Will changes allow teams to catch up with the top organizations? Maybe, in the short term. Whoever figures out how to make their cars handle the best will have an advantage. Who has that advantage will change as other teams try different ideas, but that’s all a part of the sport, and has been for more than six decades.
In a sport built on innovation, it’s still important for teams to have some leeway, some places to put their own stamp on history. While it’s important to make sure teams have a level playing field, letting them work to find speed is a necessary part of the game. It’s what separates teams, and what makes the sport interesting. Imagine a football team not being allowed to invent new plays…they’d all fall behind and the game would be less exciting for fans…that’s exactly what has happened in NASCAR recently.
5. The people
In the end, it’s the people who drive the sport. Sadly, NASCAR has become so celebrity driven that only a few people are well-known among fans, but there are so many people with so many different stories in the garage each and every week that every fan should be able to find someone compelling to pull for. For every over-exposed driver whose real personality has been lost in the shuffle, there’s someone whose story has hardly been told at all—and whose story is worth listening to. And to be fair, those over-exposed personalities still have plenty of stories, plenty of who they are that fans have never seen, either because they don’t look hard enough or because they don’t know where to look.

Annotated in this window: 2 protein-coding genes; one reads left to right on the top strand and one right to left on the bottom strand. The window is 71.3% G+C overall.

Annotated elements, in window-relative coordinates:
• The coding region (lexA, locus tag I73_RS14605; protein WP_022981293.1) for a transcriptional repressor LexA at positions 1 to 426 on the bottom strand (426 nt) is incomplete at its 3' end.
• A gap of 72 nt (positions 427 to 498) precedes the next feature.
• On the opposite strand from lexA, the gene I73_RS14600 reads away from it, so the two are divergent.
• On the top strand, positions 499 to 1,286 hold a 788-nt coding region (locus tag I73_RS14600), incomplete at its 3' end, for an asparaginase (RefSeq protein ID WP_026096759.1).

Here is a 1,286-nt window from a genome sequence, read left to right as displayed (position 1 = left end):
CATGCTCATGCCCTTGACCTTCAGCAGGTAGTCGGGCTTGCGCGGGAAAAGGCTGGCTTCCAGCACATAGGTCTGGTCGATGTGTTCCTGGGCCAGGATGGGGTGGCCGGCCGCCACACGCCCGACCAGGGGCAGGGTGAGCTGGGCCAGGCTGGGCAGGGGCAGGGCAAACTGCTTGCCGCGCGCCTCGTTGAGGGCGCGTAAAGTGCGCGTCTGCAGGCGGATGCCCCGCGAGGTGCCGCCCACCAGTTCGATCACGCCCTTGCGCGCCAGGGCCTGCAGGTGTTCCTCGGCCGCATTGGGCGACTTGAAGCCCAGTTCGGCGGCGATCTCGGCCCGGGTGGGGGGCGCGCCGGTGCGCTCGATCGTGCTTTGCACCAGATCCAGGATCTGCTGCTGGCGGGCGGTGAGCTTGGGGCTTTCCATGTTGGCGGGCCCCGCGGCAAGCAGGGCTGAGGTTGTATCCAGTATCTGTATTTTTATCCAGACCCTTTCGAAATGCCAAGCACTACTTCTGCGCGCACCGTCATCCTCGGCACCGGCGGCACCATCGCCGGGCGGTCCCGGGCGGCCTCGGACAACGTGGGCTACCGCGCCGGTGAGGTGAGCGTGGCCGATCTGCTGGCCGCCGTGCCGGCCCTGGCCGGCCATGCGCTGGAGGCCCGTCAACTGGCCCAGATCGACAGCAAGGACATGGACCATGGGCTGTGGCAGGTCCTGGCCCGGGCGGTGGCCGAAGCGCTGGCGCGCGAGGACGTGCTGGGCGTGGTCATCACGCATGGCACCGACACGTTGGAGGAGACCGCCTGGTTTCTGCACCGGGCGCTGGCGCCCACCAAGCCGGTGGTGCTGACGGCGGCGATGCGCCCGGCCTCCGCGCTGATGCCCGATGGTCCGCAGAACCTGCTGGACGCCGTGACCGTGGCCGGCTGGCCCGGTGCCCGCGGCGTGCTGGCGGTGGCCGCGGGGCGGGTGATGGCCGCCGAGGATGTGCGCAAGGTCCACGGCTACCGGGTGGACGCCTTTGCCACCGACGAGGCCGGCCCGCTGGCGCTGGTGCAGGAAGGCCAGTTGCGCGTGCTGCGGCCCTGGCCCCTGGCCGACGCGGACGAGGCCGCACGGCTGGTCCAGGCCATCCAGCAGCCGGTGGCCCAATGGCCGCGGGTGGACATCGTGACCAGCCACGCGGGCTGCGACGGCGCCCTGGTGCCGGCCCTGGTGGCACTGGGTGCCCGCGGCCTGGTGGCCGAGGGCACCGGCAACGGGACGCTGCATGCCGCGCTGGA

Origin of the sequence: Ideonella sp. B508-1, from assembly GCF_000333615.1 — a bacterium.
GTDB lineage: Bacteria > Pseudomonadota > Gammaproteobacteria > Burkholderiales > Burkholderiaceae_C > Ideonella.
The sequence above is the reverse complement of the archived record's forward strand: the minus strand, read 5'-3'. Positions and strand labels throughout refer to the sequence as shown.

If a driver is asked the same questions time after time, he’s going to give the same answers, and nobody wants that. But it seems like nobody’s asking the other questions, and nobody’s asking some of the people any questions at all. For every “vanilla” driver, there is both a story that will transform everything you though you knew about him and another driver whose personality nobody even knows.
In the end, fans have to search a bit to find the right people to cheer for. That’s going to be different for everyone, after all. Once upon a time, fans felt as though they knew all the drivers personally because of the way NASCAR promoted them and the media covered them. Now as both NASCAR and the media focus on a small sliver of the garage and a small segment of that sliver, it’s not so easy to feel as though you’re choosing a favorite from a bunch of guys you know. But at the end of the day, the sport is full of genuinely good people who work unbelievably hard at sometimes thankless jobs. From the drivers you thought you knew to the ones you know nothing about at all, there’s something compelling. And no matter what the sport itself is, the people are, in the end, what really matters. No matter what the sport becomes, the people in it are worth cheering for.